When we last heard about Google's deal to buy Motorola, the EU  and the US had approved the deal. The one major market we were left waiting on is China and now, according to the Associated Press (known around here as "the other AP"), the country's regulators have given Google the green light. The deal is now expected to close next week.

The biggest asset of the deal is, of course, Motorola's 17,000+ patents. Google has already promised that it will not interfere with Motorola's dealings and continue to operate the company entirely independently. The approach would make sense in the context of rumors that Google would be expanding it Nexus line. If Google were to feature multiple manufacturers in its Nexus line, it could promote a Motorola Nexus without playing favorites in the Nexus program.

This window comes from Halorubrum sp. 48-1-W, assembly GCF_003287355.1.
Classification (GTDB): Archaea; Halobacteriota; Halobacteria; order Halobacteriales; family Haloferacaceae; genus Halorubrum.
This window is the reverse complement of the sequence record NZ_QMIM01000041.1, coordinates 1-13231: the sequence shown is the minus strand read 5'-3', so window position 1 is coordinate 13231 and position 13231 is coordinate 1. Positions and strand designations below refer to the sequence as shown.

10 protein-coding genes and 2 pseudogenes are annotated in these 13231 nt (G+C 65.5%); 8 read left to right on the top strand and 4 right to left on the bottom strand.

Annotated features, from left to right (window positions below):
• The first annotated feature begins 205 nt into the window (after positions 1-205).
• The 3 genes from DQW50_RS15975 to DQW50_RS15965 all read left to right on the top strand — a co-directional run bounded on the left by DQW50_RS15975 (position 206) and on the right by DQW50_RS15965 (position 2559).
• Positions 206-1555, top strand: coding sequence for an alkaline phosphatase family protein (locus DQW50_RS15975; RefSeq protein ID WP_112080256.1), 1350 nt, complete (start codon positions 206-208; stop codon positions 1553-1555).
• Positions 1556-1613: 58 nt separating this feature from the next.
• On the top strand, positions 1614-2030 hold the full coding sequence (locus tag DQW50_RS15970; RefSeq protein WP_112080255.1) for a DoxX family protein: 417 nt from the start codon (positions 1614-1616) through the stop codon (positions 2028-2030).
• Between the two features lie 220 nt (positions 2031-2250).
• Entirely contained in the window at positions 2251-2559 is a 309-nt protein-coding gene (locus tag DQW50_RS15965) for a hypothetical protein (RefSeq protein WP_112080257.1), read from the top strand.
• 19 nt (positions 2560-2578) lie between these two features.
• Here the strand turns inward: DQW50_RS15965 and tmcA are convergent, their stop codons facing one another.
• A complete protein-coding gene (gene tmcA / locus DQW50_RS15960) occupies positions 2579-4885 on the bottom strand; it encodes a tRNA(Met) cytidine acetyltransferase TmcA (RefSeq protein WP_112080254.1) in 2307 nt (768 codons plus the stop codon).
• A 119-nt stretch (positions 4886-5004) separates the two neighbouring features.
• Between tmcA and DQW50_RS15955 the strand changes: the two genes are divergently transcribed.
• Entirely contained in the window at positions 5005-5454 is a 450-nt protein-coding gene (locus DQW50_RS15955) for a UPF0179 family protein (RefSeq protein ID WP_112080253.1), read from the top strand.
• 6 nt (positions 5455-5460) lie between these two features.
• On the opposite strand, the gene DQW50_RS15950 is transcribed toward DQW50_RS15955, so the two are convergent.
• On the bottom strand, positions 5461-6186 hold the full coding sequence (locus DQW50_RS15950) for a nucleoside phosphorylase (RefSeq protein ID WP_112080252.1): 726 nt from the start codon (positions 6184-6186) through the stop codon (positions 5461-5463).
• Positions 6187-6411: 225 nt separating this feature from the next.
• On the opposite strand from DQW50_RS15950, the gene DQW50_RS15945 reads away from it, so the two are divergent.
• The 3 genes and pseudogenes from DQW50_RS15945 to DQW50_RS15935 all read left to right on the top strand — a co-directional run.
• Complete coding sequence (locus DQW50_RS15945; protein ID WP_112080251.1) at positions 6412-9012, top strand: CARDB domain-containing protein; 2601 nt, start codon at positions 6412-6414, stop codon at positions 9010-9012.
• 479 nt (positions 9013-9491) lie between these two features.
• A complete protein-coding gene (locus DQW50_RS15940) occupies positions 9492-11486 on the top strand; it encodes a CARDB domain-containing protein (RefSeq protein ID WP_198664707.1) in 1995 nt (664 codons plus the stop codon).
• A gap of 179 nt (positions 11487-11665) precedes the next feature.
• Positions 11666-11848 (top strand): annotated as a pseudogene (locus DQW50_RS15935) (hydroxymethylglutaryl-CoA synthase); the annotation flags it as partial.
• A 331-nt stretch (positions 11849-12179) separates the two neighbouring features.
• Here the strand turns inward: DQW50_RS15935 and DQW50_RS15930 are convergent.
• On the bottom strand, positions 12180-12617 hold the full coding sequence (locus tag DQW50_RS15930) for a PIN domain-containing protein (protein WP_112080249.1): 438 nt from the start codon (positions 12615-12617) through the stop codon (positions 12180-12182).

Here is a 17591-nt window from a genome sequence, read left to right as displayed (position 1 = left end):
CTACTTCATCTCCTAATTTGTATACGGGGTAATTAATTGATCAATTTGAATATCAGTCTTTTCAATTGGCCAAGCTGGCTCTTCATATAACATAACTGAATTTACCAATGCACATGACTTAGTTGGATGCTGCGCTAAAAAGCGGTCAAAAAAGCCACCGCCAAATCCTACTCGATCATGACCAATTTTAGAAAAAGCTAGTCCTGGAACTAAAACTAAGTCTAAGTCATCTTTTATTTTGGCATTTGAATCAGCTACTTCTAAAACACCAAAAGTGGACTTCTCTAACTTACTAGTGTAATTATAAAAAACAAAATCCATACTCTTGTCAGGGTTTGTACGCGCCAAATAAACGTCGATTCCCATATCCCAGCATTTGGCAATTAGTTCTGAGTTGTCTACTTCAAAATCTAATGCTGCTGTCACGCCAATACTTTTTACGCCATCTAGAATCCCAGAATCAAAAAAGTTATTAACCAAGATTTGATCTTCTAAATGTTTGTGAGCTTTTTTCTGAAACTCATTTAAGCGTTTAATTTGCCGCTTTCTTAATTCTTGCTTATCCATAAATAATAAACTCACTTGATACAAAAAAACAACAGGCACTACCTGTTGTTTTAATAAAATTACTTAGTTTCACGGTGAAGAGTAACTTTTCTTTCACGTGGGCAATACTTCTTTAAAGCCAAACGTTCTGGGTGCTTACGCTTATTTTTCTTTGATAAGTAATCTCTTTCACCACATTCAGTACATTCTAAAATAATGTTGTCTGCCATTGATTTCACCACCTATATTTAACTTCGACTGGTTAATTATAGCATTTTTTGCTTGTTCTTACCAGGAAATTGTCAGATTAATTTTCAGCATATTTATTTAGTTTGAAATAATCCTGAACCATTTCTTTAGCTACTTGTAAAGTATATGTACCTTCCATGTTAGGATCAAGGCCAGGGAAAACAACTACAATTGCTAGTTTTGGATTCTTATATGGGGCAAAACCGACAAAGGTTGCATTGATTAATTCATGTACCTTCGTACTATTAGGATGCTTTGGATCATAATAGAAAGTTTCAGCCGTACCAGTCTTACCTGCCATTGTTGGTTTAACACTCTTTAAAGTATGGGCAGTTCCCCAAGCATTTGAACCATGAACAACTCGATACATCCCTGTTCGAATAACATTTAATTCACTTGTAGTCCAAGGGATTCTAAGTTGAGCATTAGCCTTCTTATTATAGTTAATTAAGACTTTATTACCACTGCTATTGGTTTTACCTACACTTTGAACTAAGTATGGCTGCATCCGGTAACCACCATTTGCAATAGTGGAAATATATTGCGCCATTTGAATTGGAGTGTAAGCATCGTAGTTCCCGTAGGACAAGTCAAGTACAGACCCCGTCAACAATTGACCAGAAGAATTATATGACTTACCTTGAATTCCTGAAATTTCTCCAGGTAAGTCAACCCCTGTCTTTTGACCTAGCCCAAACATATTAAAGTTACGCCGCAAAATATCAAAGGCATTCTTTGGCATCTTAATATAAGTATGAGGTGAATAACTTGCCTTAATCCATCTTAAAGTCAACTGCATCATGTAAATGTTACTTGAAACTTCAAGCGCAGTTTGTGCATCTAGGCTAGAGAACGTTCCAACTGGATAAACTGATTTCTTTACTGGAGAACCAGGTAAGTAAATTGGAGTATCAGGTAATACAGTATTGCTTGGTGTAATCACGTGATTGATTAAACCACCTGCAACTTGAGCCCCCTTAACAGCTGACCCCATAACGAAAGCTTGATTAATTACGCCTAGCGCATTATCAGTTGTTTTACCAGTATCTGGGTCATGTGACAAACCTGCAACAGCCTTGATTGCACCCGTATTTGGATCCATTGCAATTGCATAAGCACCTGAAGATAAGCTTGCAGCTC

Chinese regulators did include a few provisos on the deal, however. First of all, Google must continue to offer Android for free and open source for at least the next five years. This shouldn't be a problem, as this has generally been Google's plan for years. However, it could cause problems if Google were to pull a move like they did with Honeycomb, where they withheld source code for nearly a year because it "wasn't ready," Google could face worse than internet outrage. The company might face legal troubles.

China also echoes other regulators in that Google must continue to treat OEMs in a non-discriminatory manner, and must honor Motorola's existing patent licenses on fair, reasonable, and non-discriminatory ("FRAND") terms.

So, not much has changed, aside from Google's super special extra-honest promises are now being enforced by third-party regulators. This can only be a good thing.

Sources: Associated Press, Wolters Kluwer